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Fuller Science for Nature Fund

Overview

The Kathryn Fuller Science for Nature Fund supports and harnesses the most promising conservation science research and puts it into practice. Named in honor of the former president and CEO of WWF-US, the fund supports an annual Science for Nature Symposium featuring global leaders in science, policy, and conservation. Additionally, a regular seminar series provides a regular forum for the conservation community.

Kathryn Fuller

Kathryn S. Fuller, former president and chief executive of World Wildlife Fund

What WWF Is Doing

2015 Fuller Symposium banner imageTiger © Talvinder Chohan/Alamy

2015 Fuller Science for Nature Symposium

Wired in the Wild
Can technology save the planet?

On November 18, 2015, the Fuller Symposium brought together thought leaders in science, policy, business, conservation and development to tackle the emerging issues facing our planet. This year’s symposium explored current uses of innovative technology and the promises and perils they present for addressing some of the planet's greatest challenges.

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Quarterly Seminar Series

WWF’s Science for Nature Seminars provide a regular forum for the conservation community to learn, discuss, network and inspire. The series seeks to advance the discussion of cutting edge research relating to international conservation by featuring distinguished scientists from across the globe. Seminars are:

  • Free
  • Open to the public
  • Held at WWF’s Washington, D.C. Headquarters (1250 24th St. NW, Washington, DC 20037)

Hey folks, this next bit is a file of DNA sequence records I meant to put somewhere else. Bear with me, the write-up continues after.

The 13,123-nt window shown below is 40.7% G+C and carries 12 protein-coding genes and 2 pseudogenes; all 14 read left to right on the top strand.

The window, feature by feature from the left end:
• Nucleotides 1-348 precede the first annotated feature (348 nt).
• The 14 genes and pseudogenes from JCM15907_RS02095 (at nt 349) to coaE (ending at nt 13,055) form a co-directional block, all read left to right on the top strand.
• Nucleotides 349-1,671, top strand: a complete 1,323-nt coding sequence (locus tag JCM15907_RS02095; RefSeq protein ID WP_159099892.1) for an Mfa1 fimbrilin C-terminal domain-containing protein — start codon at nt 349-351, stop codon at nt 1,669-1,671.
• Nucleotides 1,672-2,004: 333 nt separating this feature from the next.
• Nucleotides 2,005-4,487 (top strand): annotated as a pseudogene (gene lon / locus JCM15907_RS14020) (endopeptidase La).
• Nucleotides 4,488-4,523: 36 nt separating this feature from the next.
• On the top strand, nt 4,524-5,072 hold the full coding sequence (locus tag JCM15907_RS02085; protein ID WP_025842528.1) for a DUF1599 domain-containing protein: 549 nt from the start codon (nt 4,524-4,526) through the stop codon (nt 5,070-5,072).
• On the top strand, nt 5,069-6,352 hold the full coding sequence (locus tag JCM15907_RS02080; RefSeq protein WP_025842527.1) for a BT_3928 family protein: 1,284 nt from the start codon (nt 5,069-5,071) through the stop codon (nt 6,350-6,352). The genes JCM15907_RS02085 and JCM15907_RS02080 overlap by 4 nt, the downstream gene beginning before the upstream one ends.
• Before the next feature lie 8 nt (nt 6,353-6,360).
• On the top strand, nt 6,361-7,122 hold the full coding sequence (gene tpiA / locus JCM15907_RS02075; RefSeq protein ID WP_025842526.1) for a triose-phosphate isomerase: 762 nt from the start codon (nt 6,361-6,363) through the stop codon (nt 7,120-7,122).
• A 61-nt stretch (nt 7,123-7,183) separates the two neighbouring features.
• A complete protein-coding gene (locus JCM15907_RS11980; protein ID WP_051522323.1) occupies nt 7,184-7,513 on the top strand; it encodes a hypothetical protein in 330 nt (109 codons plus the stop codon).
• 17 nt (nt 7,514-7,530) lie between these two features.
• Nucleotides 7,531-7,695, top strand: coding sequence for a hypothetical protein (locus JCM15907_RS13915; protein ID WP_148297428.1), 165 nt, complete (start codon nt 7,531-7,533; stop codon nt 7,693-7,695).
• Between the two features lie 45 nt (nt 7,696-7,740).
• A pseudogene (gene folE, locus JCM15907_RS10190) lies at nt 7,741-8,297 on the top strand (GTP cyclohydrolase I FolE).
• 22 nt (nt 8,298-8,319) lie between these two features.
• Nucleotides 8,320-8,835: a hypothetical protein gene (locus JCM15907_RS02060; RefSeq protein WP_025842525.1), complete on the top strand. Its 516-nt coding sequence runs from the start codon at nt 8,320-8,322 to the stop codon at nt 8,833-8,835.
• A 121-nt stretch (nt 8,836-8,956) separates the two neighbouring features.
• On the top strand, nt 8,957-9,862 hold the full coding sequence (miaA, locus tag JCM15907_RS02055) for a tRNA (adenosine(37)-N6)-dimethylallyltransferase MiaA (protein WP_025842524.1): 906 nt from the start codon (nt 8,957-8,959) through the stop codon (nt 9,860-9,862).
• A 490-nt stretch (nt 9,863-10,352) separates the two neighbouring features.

• Begin at 4:30 p.m., followed by a reception at 5:30 p.m.

For more information, contact Kate Graves at 202-495-4604.

Quarterly Seminar Series - April 2016

Maximizing conservation return on investment
Are we really achieving the impacts we want?

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When: April 14, 2016 at 4:30 pm. Reception to follow.  
Where: WWF-US Headquarters, Russell E. Train Conference Center
1250 24th Street, N.W. Washington, DC 20037

Across the globe, conservation organizations conduct projects with the intention of creating positive and avoiding negative impacts for both nature and people. But how much do we know about whether those goals are achieved? And can we improve the information base for future projects with limited resources? If so, when is that via “impact evaluation” versus other forms of information? In this seminar, Alex Pfaff will discuss mainstreaming improved information into conservation in order to make sure we are achieving the impacts we set out to achieve.

About Alex Pfaff
Professor of Public Policy, Economics and Environment and trained as an economist, Alex focuses on how the environment and natural resources, economic development, and a range of policies influence each other. He has studied impacts upon forests resulting from protected areas, environmental incentives, roads & railroads, and concessions & certification (in Brazil’s Amazon, Costa Rica, U.S., Panama, Madagascar, Mexico, Peru, Cameroon, Bolivia) as well as a range of institutional choices in water management (in Brazil’s Northeast, Colombia, Mexico), the drivers of harmful environmental exposures (in Bangladesh for groundwater arsenic, in China & Pakistan for indoor air quality) and the incentives for firms to self-audit and to disclose information (in the U.S.). This applied research aims to increase the chance that policies have their intended impacts on the environment, resources and affected groups.